Timeline of events in school finance lawsuit

1999: A group of minority students and 14 mid-sized school districts challenge the school finance law as discriminatory against minorities and disabled students. The state seeks dismissal.

Dec. 2, 2003: Shawnee County District Court Judge Terry Bullock rules the system unconstitutional and gives lawmakers until July 1 to correct it.

May 8, 2004: The Legislature adjourns, rejecting numerous proposals to increase school funding.

May 11, 2004: Bullock issues order to stop school funding June 30.

May 19, 2004: Kansas Supreme Court stops Bullock’s order and takes up case.

Jan. 3, 2005: Kansas Supreme Court says the school finance system violates the Kansas Constitution and gives lawmakers until April 12, 2005, to fix it.

March 30, 2005: Legislators pass a $142 million school finance package. The plan also allows local districts to increase local property taxes to fund extra programs.

June 3, 2005: Kansas Supreme Court orders legislators to increase school funding by an additional $143 million by July 1. The court also said absent a valid cost study, it could order additional spending of nearly $600 million.

June 22, 2005: Legislature goes into special session, but many Republican lawmakers are reluctant to let the court dictate how much should be spent on schools and seek to amend the state constitution.

July 2, 2005: Kansas Supreme Court threatens to close the state’s public schools if the Legislature doesn’t meet its order to increase school funding.

July 6, 2005: Legislature approves a $148.4 million increase aimed at keeping schools open.

July 8, 2005: The Kansas Supreme Court approves the new school finance law as a temporary fix pending results of the cost study.

Jan. 9, 2006: Cost study done by the Legislative Division of Post-Audit says $400 million increase is needed for the next school year.

May 9, 2006: Legislature approves three-year $466 million increase for public schools, which includes $194.5 million for the next school year.

Today: Oral arguments on whether the new funding plan is constitutional.

The Kansas Supreme Court

The seven-person Kansas Supreme Court is the highest court for civil and criminal cases in the state. Justices are selected by governors, who receive a list of three individuals submitted by the Supreme Court Nominating Commission.

After the first year in office, a justice is subject to a retention vote in the next general election. If a majority of votes are for retention, the justice remains in office for a six-year term before coming up for retention again.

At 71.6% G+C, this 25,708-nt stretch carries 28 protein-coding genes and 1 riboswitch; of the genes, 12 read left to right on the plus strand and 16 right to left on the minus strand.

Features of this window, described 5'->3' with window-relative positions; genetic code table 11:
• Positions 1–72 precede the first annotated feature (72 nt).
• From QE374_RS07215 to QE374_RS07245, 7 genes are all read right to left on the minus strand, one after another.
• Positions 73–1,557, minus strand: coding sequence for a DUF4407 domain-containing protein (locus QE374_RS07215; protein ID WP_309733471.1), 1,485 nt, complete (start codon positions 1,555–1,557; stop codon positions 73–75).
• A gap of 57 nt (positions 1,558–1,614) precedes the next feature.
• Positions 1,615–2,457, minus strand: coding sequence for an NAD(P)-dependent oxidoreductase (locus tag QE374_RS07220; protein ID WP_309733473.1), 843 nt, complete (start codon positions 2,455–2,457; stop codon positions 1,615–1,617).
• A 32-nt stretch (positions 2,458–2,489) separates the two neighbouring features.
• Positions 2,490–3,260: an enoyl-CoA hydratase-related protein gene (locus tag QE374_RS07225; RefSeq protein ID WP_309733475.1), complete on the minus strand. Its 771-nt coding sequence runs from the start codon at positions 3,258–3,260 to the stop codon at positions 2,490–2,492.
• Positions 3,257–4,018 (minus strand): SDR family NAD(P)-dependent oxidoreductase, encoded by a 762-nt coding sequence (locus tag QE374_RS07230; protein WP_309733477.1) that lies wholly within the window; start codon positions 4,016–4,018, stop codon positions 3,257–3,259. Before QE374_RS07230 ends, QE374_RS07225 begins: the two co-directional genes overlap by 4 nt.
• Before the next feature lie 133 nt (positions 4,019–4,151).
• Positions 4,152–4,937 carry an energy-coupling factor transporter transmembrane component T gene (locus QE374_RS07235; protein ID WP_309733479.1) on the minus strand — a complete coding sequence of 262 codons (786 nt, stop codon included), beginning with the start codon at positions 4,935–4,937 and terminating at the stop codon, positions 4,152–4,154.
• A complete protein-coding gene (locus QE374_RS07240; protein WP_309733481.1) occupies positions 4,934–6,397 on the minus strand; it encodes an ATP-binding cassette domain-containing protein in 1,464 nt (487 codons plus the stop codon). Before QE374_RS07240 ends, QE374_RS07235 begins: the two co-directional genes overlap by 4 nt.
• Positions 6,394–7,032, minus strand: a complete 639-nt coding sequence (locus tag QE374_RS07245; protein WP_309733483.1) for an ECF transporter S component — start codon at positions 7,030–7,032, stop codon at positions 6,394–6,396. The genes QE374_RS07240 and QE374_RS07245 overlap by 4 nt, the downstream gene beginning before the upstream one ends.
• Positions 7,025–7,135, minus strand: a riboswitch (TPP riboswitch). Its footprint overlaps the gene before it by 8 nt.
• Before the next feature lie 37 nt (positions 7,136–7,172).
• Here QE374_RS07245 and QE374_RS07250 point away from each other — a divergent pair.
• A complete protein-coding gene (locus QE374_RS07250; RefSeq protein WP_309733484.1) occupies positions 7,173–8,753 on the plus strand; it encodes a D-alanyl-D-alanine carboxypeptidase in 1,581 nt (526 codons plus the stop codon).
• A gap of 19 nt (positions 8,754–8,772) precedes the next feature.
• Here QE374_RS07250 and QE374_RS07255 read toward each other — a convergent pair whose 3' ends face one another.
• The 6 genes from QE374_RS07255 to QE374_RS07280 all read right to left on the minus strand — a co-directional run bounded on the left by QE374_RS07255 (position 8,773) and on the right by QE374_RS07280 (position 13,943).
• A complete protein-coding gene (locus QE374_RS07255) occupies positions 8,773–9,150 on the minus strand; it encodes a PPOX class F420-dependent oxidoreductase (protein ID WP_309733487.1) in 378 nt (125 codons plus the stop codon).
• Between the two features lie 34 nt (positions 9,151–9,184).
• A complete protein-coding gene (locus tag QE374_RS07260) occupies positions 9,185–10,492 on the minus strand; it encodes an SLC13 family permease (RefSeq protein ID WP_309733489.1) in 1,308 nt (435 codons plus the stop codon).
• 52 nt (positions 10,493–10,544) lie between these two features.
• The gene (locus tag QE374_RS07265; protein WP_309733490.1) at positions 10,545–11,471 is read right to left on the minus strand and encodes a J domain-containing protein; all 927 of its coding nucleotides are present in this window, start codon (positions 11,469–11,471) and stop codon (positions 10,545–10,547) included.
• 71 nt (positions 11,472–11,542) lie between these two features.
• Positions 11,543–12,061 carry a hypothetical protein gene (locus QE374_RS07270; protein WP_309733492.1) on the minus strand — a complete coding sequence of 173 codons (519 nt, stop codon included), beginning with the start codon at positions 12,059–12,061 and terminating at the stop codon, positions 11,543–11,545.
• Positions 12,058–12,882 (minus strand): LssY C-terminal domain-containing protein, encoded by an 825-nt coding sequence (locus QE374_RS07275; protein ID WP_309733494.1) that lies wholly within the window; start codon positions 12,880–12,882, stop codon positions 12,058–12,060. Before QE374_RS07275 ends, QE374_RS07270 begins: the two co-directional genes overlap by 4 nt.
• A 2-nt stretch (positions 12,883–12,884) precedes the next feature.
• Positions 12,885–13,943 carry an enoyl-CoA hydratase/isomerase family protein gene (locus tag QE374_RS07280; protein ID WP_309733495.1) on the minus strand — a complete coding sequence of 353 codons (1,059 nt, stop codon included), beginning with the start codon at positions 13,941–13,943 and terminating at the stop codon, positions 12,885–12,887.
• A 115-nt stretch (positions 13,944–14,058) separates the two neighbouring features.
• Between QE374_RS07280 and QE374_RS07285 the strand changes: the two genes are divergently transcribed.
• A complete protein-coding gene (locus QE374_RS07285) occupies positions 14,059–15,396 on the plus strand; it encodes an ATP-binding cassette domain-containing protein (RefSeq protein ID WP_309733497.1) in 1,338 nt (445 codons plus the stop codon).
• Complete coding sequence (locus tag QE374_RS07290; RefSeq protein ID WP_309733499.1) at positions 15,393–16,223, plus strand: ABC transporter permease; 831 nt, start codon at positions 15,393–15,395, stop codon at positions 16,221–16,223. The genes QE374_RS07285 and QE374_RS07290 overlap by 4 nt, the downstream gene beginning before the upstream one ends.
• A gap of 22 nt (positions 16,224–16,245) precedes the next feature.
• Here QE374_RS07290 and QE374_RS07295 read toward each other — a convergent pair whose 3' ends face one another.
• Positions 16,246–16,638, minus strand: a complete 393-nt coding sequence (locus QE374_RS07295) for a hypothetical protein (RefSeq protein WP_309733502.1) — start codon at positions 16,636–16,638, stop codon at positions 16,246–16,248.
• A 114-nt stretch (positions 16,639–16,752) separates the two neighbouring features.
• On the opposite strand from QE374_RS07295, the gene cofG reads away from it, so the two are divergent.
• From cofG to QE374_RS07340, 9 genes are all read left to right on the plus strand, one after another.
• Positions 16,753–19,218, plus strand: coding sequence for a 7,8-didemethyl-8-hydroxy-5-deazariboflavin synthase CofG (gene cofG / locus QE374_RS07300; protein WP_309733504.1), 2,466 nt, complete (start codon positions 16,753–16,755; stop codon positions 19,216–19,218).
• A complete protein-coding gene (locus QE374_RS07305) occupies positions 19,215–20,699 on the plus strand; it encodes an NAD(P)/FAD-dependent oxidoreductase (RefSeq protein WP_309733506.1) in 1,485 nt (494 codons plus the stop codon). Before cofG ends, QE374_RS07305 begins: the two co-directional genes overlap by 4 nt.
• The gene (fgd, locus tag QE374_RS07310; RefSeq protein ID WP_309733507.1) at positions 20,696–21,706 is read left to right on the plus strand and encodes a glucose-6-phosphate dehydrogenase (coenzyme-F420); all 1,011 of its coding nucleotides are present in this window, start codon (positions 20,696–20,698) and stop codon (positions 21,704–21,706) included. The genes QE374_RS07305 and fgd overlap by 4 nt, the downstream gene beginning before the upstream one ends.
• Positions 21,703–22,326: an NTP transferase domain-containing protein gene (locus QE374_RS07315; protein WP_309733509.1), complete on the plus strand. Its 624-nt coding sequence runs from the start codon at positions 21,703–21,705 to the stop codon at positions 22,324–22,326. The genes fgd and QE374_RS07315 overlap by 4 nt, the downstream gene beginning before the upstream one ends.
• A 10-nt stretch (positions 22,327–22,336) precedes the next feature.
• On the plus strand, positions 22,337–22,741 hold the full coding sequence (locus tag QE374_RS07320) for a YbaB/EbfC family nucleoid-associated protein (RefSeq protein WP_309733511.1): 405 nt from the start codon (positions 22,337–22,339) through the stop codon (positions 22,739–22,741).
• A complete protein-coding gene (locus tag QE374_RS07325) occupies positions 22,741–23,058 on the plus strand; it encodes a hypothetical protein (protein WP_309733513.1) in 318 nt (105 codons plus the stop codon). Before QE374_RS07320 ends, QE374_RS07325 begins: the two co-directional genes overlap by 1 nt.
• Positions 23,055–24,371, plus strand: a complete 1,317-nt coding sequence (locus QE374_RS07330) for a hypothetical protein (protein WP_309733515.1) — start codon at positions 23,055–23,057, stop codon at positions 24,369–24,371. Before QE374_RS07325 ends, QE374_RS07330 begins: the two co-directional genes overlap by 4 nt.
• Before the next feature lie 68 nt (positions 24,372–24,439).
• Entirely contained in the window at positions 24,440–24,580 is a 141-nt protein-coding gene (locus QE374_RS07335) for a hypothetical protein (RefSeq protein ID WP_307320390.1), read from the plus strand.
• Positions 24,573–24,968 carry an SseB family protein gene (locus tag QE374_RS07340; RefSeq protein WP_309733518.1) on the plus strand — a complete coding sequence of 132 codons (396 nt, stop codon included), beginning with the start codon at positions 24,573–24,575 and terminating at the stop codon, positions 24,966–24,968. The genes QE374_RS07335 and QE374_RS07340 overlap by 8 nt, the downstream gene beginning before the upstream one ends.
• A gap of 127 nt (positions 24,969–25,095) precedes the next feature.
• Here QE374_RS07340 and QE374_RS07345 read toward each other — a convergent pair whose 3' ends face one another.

Who they are:

¢ Chief Justice Kay McFarland, 70, is a Topeka native and graduate of the Washburn University School of Law. McFarland has served on the court since 1977 and became chief justice in 1995.

¢ Donald Allegrucci, 69, is a Pittsburg native and graduate of the Washburn University School of Law. Allegrucci was appointed to the court in 1987 by then-Gov. John Carlin. He had earlier served in various judicial and state positions, including a stint as a state senator from 1976-80.

¢ Robert Davis, 66, is a native of Topeka and received his law degree from Georgetown University. Davis served in various judicial positions before being appointed to the court in 1993.

¢ Lawton Nuss, 53, is a Salina native and received his law degree from the University of Kansas School of Law in 1982. Nuss also received his bachelor’s degree from KU and then served four years in the U.S. Marine Corps. He was appointed to the court in 2002. Nuss has removed himself from further proceedings in the school finance case because of a conversation he had with two legislators about pending school finance legislation. He faces a disciplinary hearing in the matter.

¢ Marla Luckert, 50, is a native of Goodland and received her law degree from Washburn University School of Law. She served as a district court judge before her appointment in 2003 to the court.

¢ Carol Beier, 47, is a native of Kansas City, Kan., and received her bachelor’s and law degrees from Kansas University. She joined the court in 2003.

¢ Eric Rosen, 53, was born in Topeka and received his bachelor’s and master’s degrees from Kansas University. He worked as a social worker and then earned his law degree from Washburn University in 1984. He served as a district court judge before being placed in November as the newest member of the Supreme Court.

Today’s oral arguments

The state will argue first and be represented by Alok Ahuja, an attorney with Lathrop & Gage, who is scheduled to speak for about 15 minutes and will reserve 10 minutes for rebuttal.

Stephen McAllister, a Kansas University law professor, who recently was appointed to the new position of legislative counsel, will speak for 15 minutes, serving as a special assistant to the Attorney General’s Office.

Defendant State Board of Education will argue next and be represented by Dan Biles, who will speak for 15 minutes and will reserve five minutes for rebuttal.

Plaintiff school districts will then argue and be represented by Alan Rupe, of Wichita, who has one hour.

After Rupe is finished, the court will hear the rebuttals from Ahuja and Biles.

The proceedings start at 9:30 a.m. and will be available live on the Internet and can be accessed on the Kansas Supreme Court’s Web site, kscourts.org. They are scheduled to last approximately two hours.